By SCOTT WILSON
Glasgow Daily Times
Brayan Gusman can’t wait for Thanksgiving Day. He knows there will be a lot of great food, a lot of people to hang out and have fun with, and probably more importantly, he knows he will spend the day surrounded by people who love him.
Gusman, a senior at Glasgow High School, will be spending the day with his best friend Milas Norris and his family. Over the past few years, the Norrises have become Brayan’s “family” because Joan and Randle took him in after his family was deported back to Guatemala.
“It gets lonely, but the comfort I get from my teammates, my coaches and the Norris family helps to fill the void, even though that void can’t really be filled,” Brayan said. “It gets tough at times, but you have to set your mind right and keep moving forward.
“Milas and me have been friends since the eighth grade. And when he and his family heard about what was going on (in my life), they asked me to come over and stay with them. Milas’ sister (Randi) was going to be going away to college and he was going to be lonely. So, I thought sure, let’s see what happens. It was strange at first, but I have been living there about three years now and it is like living with my family. We have our ups and downs just like any other family.”
When Brayan was in the eighth grade, his father was deported back to Guatemala and his mother then self-deported herself and her children back to be with their father. He stayed with his family in Catarina, Guatemala for about six months before coming back to Glasgow, where he was born.
“I wanted to make something of my life,” Brayan said about his decision to come back to Glasgow. “I didn’t want to be a bum on the streets of Guatemala.”
“Brayan’s parents did not speak English, even though they had been here all of his life. We had met, but we really did not have a conversation because they don’t speak English and I don’t speak Spanish. So, we prayed about it,” Joan said. “As a Christian it is your responsibility to help someone if you can. That’s what helped us make the final decision to bring Brayan in. The kids were OK with it, so we decided we would do the best we could.
“Brayan’s mom and dad know where he’s living. I didn’t want him to be here and not have someone legally responsible for him so we did a guardianship order. However, it was also important to me that his parents know I was not taking away any of their rights. I didn’t want them to think they lost contact with their child.”
When Brayan talks about Joan and Randle, he refers to them as mom and dad. And he jokes that he and Milas have “teased” people in the community about actually being brothers. However, as smooth as everything seems now, everyone will tell you the transition took some time.
“There were some growing pains. Much of it was him being a typical teenager and the fact he had a different mindset than what our mindset was about what a teenager can and can’t do,” Joan said. “We told him that we are very overprotective of our children and I told him we would treat him just like he was one of our own. I told him every teacher would know they could contact me at any time and that was not something Brayan was used to. It was an adjustment for him to know that I was going to hold him accountable.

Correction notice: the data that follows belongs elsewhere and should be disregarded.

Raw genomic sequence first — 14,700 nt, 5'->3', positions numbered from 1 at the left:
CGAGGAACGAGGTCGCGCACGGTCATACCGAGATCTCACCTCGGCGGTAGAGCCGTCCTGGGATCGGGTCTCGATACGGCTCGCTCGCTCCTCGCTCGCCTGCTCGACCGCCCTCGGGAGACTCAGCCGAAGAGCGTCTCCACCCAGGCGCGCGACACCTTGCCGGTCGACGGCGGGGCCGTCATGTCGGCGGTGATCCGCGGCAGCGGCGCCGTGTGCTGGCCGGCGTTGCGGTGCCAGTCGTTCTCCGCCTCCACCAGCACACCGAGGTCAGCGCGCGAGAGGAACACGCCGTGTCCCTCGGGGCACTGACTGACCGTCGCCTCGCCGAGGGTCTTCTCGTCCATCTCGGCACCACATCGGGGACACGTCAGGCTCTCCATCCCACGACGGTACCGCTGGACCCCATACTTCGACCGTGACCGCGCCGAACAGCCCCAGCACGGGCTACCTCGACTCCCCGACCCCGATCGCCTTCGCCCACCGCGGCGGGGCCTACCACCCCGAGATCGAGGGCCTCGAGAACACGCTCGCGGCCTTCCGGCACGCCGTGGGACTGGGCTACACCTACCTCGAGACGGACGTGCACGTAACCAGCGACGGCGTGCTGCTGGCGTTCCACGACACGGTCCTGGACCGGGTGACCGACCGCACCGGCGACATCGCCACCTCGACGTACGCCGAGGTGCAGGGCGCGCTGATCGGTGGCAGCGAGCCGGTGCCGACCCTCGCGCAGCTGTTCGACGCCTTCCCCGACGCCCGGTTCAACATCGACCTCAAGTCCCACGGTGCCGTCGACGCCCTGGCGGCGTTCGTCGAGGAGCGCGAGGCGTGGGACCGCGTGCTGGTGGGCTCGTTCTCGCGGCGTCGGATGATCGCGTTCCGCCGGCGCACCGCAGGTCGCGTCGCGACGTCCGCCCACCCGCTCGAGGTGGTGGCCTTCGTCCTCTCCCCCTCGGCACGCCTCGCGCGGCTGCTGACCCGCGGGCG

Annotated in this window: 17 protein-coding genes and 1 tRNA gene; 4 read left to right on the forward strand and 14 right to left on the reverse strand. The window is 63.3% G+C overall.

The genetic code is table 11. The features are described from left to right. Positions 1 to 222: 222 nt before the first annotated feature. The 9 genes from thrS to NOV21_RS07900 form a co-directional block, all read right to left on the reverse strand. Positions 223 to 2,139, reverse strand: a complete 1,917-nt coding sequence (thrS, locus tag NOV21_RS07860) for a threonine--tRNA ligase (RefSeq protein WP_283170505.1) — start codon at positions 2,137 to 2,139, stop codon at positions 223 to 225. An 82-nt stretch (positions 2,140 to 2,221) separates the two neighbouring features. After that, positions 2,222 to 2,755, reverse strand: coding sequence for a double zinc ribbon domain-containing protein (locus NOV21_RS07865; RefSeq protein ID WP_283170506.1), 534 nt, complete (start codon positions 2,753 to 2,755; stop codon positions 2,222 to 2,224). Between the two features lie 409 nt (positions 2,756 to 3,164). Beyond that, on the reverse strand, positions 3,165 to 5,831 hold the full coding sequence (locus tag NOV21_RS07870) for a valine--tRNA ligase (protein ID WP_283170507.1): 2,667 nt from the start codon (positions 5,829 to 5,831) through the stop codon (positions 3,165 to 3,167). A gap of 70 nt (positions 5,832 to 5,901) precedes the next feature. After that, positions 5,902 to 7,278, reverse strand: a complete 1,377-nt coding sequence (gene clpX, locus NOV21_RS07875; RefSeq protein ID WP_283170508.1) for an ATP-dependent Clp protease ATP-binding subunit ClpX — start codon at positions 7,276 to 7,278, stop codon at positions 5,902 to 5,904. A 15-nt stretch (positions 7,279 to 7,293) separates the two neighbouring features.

“It was his view that if he wanted to do it, then he should be able to do it. Our view is if you’re paying the mortgage, the same thing I tell my kids, then you can do it your way. But you’re not paying the mortgage. So you have to follow our rules.”
“In my dealings with Joan and Randle Norris, they’re all about family. I think this is great for Brayan, and to see how he has matured since coming over here in the eighth or ninth grade has been unbelievable,” said Rick Wood, Brayan and Milas’ football coach. “When they got hold of him, they gave him rules and told him he will abide by those rules. I told Mrs. Norris when this first happened that I don’t know if he realizes it now, but someday Brayan will realize how lucky he is and appreciate everything they’ve done for him. It is a remarkable story.”
Woods’ comments were almost prophetic as Gusman, and Milas too, are starting to see the bigger picture of what is taking place.
“The joy I feel and the happiness I have, the Norrises have given me,” Gusman said. “It is hard for me to show and express how I feel. I love Milas and his family so much. It is a great feeling to know they care enough to do this for me and if they ever needed anything, I would do it for them.”
“I hadn’t really thought about it, but he needed somewhere to stay and I really didn’t think about it. I just wanted to help him out,” Milas said. “And I always wanted a brother, somebody to have my back.
“I think this has been a benefit for me, too. It has helped me learn how to deal with different people. Brayan and I are a lot alike, but we’re different. Sometimes we get mad at each other, but having him here is a big help to me. And this (situation) helps me see where other people come from, what makes them tick. It has really helped me understand people.”
And now that football season is over, Gusman’s goal right now is to graduate on time and get ready for college at Western Kentucky University. He’s got big plans, most of which include bringing his family back to Glasgow.
“I want to try and bring my family back here as soon as possible, but it will take a bunch of money,” Gusman said. “Before I bring them over I want to make sure I get their visas and get everything organized because I don’t want to fear they’re going to leave again.”
And when Gusman is able to get back together with his family on a permanent basis, what will that day be like?
“Even if we just sit down and watch TV, I just want to spend time with them,” Gusman said. “I can’t wait to have Thanksgiving Dinner with them.”